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The amount of energy used in the economy per real dollar of GDP, "Energy Intensity", has been steadily dropping and is now about half what it was in 1950. So a barrel's worth of oil in 1950 now stretches to two barrels worth of work.
This is before the coming hybrid capital turnover in the transportation sector to double the efficiency there. So I guess prices will have to nearly double again to curb energy use like the 1970s oil shocks.
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Excerpt: We are getting more and more out of every barrel of oil. Thats good news for America and bad news for oil companies and environmental groups. The former because they sell less oil, the latter because their “cause” is weakened. ...
Weblog: The Exercise of Vital Powers
Tracked: November 19, 2005 12:38 AM
GOOD. And there's more. This is only part of the picture that the public is not being shown. You don't buy gasoline as an investment or to sit and watch it -- you buy it to MOVE yourself, so you are in effect buying 'transfer distance'. Since fuel efficiency in automobiles has about doubled in the past 35 years (quantitative verification requested), even at the same purchase price for a gallon of gasoline (inflation adjusted of course -- amazing how MANY newsmen can't grasp that concept when they bemoan 'record gas prices'), you're getting TWICE the utilitarian value. And the dollars you pay with don't appear out of thin air -- they are created by what REALLY costs a person, TIME and EFFORT. Inflation adjusted net personal income is also up measurably over the past third century, so again, for an equal amount of TIME/EFFORT a person is getting substantially more UTILITY even if the cash value looks equivalent -- and even here, the recent price adjustments are driving that ratio way down. This is a triple-whammy advantage of today's gasoline prices over the ones in the late 1970s. But for the math-challenged (reality-challenged) MSM, this doesn't convey the desired alarmist message so... we have to bypass them on this theme as well.
Plus, you have to travel less than you used to. I can do much more of my work from home than would have been possible in the 70s. Maybe it's a quadruple whammy.Posted by Mitchell Burnside Clapp at November 18, 2005 10:50 AM
You are on to something Mike. Because of the hurricane displacement, and the gas price jump hundreds of companies are rethinking their telecommuting policies. Because of broadband connections and cheap laptops being at work is beginning to mean being logged on. The savings could be enormous. Twenty percent cut in commuting costs if you work at home one day a week. Watch out all you Bloggers we’ll all soon be joining you in our P.J.’sPosted by JJS at November 18, 2005 11:37 AM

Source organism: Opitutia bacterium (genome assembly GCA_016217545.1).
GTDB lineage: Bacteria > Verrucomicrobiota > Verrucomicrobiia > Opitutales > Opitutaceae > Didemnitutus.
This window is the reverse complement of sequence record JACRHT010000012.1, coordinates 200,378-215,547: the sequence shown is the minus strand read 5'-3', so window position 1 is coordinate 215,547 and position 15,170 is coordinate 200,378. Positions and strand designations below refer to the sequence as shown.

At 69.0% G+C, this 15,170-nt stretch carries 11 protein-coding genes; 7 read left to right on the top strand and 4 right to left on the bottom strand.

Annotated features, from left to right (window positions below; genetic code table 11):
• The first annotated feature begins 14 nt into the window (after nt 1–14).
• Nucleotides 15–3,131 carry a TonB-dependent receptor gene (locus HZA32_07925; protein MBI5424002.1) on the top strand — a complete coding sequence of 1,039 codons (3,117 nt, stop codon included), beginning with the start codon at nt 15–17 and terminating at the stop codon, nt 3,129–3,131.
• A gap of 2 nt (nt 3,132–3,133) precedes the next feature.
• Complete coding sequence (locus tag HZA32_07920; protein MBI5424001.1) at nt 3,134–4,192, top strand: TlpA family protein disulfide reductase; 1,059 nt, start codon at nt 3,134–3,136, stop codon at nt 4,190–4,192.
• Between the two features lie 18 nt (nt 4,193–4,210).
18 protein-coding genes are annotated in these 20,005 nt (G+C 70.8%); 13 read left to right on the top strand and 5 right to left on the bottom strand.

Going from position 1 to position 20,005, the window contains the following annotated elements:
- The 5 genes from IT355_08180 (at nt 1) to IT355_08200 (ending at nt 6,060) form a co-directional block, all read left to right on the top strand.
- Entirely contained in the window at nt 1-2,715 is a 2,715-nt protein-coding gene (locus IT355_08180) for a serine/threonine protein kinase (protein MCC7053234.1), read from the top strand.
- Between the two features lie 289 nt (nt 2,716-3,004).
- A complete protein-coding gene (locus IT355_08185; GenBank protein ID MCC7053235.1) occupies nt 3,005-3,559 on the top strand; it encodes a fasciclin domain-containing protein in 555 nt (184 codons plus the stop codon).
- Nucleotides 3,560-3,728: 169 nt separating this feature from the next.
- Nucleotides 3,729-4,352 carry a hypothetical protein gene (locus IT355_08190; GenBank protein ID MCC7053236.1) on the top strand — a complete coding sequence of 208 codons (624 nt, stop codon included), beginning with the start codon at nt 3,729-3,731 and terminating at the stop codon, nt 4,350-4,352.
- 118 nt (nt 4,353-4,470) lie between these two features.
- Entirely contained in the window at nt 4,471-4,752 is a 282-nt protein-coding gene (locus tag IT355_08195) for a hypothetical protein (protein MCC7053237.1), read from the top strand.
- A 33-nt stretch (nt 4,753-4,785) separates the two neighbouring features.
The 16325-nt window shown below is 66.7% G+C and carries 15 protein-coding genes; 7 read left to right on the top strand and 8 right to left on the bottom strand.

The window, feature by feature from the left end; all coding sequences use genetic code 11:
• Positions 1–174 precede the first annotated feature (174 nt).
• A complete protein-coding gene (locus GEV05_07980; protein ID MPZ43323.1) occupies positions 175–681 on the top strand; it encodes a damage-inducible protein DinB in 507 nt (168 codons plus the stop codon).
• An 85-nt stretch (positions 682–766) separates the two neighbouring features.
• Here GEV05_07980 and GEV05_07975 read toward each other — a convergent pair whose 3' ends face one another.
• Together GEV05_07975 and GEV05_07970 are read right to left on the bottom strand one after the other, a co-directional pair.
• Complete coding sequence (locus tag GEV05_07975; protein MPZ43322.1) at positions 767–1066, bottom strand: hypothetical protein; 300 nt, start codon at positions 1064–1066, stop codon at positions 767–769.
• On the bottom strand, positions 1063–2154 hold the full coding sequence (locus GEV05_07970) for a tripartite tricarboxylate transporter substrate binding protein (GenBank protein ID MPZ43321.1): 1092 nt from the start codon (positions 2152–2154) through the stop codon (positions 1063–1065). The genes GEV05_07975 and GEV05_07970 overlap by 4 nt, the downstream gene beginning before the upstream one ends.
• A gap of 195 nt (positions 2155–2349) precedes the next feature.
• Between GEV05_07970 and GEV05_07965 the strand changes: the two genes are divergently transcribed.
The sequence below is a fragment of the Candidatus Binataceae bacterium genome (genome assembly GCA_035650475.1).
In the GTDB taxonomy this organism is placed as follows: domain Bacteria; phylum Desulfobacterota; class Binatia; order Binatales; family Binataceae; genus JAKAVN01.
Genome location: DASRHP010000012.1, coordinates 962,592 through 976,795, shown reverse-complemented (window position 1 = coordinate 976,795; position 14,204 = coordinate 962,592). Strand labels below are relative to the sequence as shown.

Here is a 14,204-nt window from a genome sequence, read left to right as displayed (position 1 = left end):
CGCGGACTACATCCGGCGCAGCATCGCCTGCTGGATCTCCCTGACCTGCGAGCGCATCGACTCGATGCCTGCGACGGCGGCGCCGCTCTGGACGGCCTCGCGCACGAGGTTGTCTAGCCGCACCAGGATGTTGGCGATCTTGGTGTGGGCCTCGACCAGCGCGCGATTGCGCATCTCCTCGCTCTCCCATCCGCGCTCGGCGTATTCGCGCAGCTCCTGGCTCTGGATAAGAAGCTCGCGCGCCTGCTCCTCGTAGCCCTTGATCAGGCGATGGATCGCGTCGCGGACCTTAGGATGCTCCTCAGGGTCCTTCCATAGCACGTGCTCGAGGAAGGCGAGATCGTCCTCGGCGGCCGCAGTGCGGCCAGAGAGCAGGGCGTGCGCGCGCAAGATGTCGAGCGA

Watch your multiple counting folks. Energy intensity captures fuel efficiency, telecommuting and everything else mentioned except for labor productivity (more dollars of GDP produced per person). The upshot is that while our economy will adjust--more nimbly and quickly than in the 1970s--it will adjust less so than in the 1970s. It's more that there won't be a big slump in economic performance (he says from his home office).Posted by Sam Dinkin at November 18, 2005 02:27 PM
I wish they mentioned if these GDP dollars are inflation adjusted, because if they aren't, the result is reverse of what they claim.
Joys of being exessively stupid... It's mentioned in "Highlights" section.Posted by Pete Zaitcev at November 18, 2005 03:29 PM
There is a dark side to telecommunications. I was separated from my wife for a while and thought telecommuting from California to Washington would be a solution. I got my boss to agree to let me work that way, but the reality was if I wasn't warming a seat in the office my work didn't count for much.
Even though I could document doing 2.5 to 3 times the quality and quantity work of any other programmer, after a year they replaced me.
Many small companies are run by control freaks that don't make rational decisions based on work performance and results but by how well you politic. Otherwise, we'd have a much greater percentage of telecommuting workers already.Posted by ken anthony at November 18, 2005 05:28 PM
I think there's a decent hope that fuel efficiency (for transportation) still has a fair amount of head room to grow. Consider hybrids for example, they're a perfect transition to electric vehicles for several reasons. It takes minimal equipment to charge the batteries off grid power at home (or at the office, or at the parking garage, should the facilities become available at those places), it's a logical functionality extension to the vehicle type for the future. Hybrid improvement fosters development of better batteries, better motors, more efficient energy sources, etc. Which in turns makes all-electric (or, say, fuel cell hybrid) vehicles all the more feasible. The combination of these two factors may serve as a way to ease into electric vehicle production and usage via hybrids. Also, hybrids pay off most where they are needed most, in heavier, lower mileage vehicles (which, naturally, take up a larger share of fuel usage).